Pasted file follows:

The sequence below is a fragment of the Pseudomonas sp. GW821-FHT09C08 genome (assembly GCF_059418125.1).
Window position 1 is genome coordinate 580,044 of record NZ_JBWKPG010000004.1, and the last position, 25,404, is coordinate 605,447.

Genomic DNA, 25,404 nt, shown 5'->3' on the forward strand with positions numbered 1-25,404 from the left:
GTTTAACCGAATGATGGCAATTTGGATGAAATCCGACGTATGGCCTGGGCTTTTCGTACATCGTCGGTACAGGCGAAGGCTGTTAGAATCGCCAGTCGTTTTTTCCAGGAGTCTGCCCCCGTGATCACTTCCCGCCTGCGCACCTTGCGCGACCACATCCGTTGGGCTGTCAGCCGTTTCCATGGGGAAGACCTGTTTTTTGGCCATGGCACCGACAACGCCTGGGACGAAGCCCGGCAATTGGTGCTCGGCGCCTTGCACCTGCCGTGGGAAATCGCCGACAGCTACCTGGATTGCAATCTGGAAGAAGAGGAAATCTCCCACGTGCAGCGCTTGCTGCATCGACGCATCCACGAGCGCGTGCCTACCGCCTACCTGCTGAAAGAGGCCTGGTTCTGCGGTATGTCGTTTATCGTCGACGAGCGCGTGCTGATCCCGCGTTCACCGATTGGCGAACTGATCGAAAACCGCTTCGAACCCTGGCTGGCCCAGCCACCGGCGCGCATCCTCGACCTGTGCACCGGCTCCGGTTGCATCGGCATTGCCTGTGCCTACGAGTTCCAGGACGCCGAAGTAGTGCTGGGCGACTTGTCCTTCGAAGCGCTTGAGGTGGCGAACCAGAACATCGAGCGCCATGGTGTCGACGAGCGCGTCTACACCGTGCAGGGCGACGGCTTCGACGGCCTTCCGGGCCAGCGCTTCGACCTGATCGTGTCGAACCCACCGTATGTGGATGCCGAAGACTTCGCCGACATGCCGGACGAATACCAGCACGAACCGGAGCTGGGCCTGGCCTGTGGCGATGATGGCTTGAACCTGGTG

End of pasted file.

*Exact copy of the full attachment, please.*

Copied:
The sequence below is a fragment of the Pseudomonas sp. GW821-FHT09C08 genome (assembly GCF_059418125.1).
Window position 1 is genome coordinate 580,044 of record NZ_JBWKPG010000004.1, and the last position, 25,404, is coordinate 605,447.

Genomic DNA, 25,404 nt, shown 5'->3' on the forward strand with positions numbered 1-25,404 from the left:
GTTTAACCGAATGATGGCAATTTGGATGAAATCCGACGTATGGCCTGGGCTTTTCGTACATCGTCGGTACAGGCGAAGGCTGTTAGAATCGCCAGTCGTTTTTTCCAGGAGTCTGCCCCCGTGATCACTTCCCGCCTGCGCACCTTGCGCGACCACATCCGTTGGGCTGTCAGCCGTTTCCATGGGGAAGACCTGTTTTTTGGCCATGGCACCGACAACGCCTGGGACGAAGCCCGGCAATTGGTGCTCGGCGCCTTGCACCTGCCGTGGGAAATCGCCGACAGCTACCTGGATTGCAATCTGGAAGAAGAGGAAATCTCCCACGTGCAGCGCTTGCTGCATCGACGCATCCACGAGCGCGTGCCTACCGCCTACCTGCTGAAAGAGGCCTGGTTCTGCGGTATGTCGTTTATCGTCGACGAGCGCGTGCTGATCCCGCGTTCACCGATTGGCGAACTGATCGAAAACCGCTTCGAACCCTGGCTGGCCCAGCCACCGGCGCGCATCCTCGACCTGTGCACCGGCTCCGGTTGCATCGGCATTGCCTGTGCCTACGAGTTCCAGGACGCCGAAGTAGTGCTGGGCGACTTGTCCTTCGAAGCGCTTGAGGTGGCGAACCAGAACATCGAGCGCCATGGTGTCGACGAGCGCGTCTACACCGTGCAGGGCGACGGCTTCGACGGCCTTCCGGGCCAGCGCTTCGACCTGATCGTGTCGAACCCACCGTATGTGGATGCCGAAGACTTCGCCGACATGCCGGACGAATACCAGCACGAACCGGAGCTGGGCCTGGCCTGTGGCGATGATGGCTTGAACCTGGTG